Memory And The Problem Of Retentiveness
"Man is a composite of his Yesterdays."
"One-half of all the new matter presented to the average mind is forgotten after the first half-hour; two-thirds within nine hours; three-quarters within six days, and four-fifths of all the new matter presented to the average mind is utterly forgotten after one month."
This may seem to you to be rather a sweeping statement. It is! It is also a sad commentary on the average memory, but I am not merely expressing my own personal opinion, I am quoting no less an authority than Felix Arnold, noted psychologist, author, and teacher. So far as the statement goes in general application, I agree with hire. Very likely this statement might be modified in its application to my readers, for " average minds " do not read a book of this kind. It is hard to define " average," anyway, unless we accept the definition of the schoolboy who wrote, "Average is something that hens lays eggs on." Nevertheless, I hope that I am able, as a writer, to express and impress the facts and principles of memory-training so clearly and forcefully that even average minds will retain them longer than half an hour or even six months.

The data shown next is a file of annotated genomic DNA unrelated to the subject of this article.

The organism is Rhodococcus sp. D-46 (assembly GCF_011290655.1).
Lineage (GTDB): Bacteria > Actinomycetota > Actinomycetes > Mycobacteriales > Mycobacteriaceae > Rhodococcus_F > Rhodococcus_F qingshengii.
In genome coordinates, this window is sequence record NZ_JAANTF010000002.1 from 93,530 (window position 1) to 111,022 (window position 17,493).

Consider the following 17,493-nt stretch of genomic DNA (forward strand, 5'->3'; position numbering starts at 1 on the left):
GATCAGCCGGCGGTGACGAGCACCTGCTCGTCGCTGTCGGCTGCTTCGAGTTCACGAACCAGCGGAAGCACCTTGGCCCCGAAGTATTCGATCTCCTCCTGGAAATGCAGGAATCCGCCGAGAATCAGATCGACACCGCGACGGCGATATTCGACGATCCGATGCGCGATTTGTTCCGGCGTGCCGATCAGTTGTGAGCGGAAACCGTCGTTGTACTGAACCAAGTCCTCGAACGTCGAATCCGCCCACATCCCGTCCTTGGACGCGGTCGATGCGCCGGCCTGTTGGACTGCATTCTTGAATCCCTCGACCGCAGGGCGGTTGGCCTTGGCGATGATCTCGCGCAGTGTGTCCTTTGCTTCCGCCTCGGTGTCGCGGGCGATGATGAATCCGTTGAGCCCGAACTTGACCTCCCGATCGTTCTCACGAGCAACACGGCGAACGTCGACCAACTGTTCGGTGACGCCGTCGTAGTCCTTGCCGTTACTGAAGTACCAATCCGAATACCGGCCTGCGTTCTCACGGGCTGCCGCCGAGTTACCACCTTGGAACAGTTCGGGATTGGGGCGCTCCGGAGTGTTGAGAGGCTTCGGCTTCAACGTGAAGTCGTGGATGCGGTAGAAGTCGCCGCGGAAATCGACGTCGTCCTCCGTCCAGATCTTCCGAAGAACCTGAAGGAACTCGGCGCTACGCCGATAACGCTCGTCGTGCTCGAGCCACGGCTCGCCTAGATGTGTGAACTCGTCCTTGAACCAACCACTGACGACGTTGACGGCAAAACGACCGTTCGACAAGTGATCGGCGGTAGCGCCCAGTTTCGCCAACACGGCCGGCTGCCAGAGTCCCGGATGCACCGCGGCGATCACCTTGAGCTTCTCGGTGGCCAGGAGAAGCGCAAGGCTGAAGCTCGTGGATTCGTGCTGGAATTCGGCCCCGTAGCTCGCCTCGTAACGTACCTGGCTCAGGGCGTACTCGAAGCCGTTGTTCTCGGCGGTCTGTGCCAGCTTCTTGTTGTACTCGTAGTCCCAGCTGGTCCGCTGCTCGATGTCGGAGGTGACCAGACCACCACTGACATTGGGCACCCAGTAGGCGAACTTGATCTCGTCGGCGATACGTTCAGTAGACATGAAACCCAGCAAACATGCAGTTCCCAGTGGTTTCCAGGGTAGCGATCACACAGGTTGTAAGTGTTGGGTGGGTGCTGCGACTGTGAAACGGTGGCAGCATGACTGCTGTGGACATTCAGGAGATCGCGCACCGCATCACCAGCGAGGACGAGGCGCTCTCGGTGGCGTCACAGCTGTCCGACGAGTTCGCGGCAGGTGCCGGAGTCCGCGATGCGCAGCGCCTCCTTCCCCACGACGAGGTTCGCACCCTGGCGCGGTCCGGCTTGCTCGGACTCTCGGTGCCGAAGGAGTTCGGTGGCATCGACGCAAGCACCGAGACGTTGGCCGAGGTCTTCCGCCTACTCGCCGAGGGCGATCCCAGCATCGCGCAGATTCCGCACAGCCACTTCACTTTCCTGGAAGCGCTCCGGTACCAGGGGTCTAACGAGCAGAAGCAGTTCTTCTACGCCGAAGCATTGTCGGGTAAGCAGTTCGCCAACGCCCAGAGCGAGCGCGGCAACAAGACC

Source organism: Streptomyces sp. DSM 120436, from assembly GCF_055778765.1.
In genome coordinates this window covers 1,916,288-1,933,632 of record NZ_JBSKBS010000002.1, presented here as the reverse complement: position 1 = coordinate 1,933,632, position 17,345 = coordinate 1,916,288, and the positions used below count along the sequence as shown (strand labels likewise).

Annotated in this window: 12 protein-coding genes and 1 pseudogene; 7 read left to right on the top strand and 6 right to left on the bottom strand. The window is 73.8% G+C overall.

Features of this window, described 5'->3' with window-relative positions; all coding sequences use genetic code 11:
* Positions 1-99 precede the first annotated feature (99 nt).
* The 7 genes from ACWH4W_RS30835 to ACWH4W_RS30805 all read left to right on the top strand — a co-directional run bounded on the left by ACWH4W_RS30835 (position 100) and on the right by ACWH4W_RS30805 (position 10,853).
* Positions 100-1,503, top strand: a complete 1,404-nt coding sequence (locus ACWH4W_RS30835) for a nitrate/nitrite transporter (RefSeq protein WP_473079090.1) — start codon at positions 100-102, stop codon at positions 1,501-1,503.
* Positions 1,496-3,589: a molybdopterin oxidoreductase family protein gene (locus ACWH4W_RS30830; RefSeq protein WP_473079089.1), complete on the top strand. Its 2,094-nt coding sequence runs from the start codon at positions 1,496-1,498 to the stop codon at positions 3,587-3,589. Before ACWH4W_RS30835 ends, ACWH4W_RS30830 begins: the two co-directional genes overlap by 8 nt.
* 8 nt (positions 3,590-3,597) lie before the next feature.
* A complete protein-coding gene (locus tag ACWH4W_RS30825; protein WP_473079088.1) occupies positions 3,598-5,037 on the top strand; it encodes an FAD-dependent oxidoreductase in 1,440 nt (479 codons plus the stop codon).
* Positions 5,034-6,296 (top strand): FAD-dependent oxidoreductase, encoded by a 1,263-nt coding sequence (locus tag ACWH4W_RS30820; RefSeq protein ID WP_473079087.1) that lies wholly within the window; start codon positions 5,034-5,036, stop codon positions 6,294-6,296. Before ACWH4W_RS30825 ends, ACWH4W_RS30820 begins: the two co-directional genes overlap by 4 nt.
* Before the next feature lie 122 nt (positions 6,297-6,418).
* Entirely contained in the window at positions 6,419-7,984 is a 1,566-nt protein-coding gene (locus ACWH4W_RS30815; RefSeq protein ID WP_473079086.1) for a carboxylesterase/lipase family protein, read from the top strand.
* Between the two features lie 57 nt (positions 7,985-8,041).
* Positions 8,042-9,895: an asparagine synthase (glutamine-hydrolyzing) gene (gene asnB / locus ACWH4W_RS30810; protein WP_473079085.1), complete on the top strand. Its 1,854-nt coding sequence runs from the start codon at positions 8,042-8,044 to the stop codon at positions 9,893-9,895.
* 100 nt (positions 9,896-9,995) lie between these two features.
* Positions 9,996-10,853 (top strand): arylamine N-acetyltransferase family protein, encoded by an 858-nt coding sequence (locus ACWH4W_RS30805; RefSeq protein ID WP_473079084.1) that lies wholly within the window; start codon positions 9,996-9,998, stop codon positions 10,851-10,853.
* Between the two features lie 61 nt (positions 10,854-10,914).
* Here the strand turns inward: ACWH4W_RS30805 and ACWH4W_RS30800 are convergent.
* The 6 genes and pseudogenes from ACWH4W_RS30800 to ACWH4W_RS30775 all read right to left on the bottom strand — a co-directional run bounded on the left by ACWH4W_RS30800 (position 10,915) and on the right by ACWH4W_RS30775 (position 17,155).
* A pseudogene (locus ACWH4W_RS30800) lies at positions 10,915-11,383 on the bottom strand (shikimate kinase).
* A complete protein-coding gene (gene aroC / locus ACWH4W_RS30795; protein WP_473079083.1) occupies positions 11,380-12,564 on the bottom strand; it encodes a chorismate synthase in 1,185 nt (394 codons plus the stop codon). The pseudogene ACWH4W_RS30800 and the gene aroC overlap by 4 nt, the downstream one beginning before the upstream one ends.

I should regret to think that at the close of this chapter, or half an hour after reading the close of the chapter, any one would forget one-half of what I have written. I should be sorry to think that by to-morrow morning they would have forgotten two-thirds. I should hate to believe that before next week any one would have forgotten four-fifths of all the new matter that is presented. And my faith is firm that such would not be the case in this particular instance, but as a general statement, with a general application, Felix Arnold is right, and no man has made wider observation than he along these lines. You have now read eight chapters of this book. How much can you remember?